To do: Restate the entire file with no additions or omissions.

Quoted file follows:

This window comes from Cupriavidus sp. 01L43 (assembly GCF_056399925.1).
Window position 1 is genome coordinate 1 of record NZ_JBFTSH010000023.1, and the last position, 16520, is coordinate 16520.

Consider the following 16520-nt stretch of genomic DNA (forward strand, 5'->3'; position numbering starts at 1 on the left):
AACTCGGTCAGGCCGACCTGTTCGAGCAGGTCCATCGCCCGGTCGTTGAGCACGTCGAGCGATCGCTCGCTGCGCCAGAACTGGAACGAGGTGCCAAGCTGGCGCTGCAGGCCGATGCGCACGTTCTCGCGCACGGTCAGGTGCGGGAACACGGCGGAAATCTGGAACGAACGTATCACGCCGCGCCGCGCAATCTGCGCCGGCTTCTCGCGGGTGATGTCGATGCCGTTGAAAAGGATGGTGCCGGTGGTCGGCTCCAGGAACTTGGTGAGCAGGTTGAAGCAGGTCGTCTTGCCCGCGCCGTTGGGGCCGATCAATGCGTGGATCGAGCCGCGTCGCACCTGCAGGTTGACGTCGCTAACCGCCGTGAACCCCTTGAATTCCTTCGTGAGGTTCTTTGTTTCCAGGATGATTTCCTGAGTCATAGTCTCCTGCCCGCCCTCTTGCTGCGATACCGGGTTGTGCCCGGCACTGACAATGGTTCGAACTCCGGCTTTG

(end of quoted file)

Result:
This window comes from Cupriavidus sp. 01L43 (assembly GCF_056399925.1).
Window position 1 is genome coordinate 1 of record NZ_JBFTSH010000023.1, and the last position, 16520, is coordinate 16520.

Consider the following 16520-nt stretch of genomic DNA (forward strand, 5'->3'; position numbering starts at 1 on the left):
AACTCGGTCAGGCCGACCTGTTCGAGCAGGTCCATCGCCCGGTCGTTGAGCACGTCGAGCGATCGCTCGCTGCGCCAGAACTGGAACGAGGTGCCAAGCTGGCGCTGCAGGCCGATGCGCACGTTCTCGCGCACGGTCAGGTGCGGGAACACGGCGGAAATCTGGAACGAACGTATCACGCCGCGCCGCGCAATCTGCGCCGGCTTCTCGCGGGTGATGTCGATGCCGTTGAAAAGGATGGTGCCGGTGGTCGGCTCCAGGAACTTGGTGAGCAGGTTGAAGCAGGTCGTCTTGCCCGCGCCGTTGGGGCCGATCAATGCGTGGATCGAGCCGCGTCGCACCTGCAGGTTGACGTCGCTAACCGCCGTGAACCCCTTGAATTCCTTCGTGAGGTTCTTTGTTTCCAGGATGATTTCCTGAGTCATAGTCTCCTGCCCGCCCTCTTGCTGCGATACCGGGTTGTGCCCGGCACTGACAATGGTTCGAACTCCGGCTTTG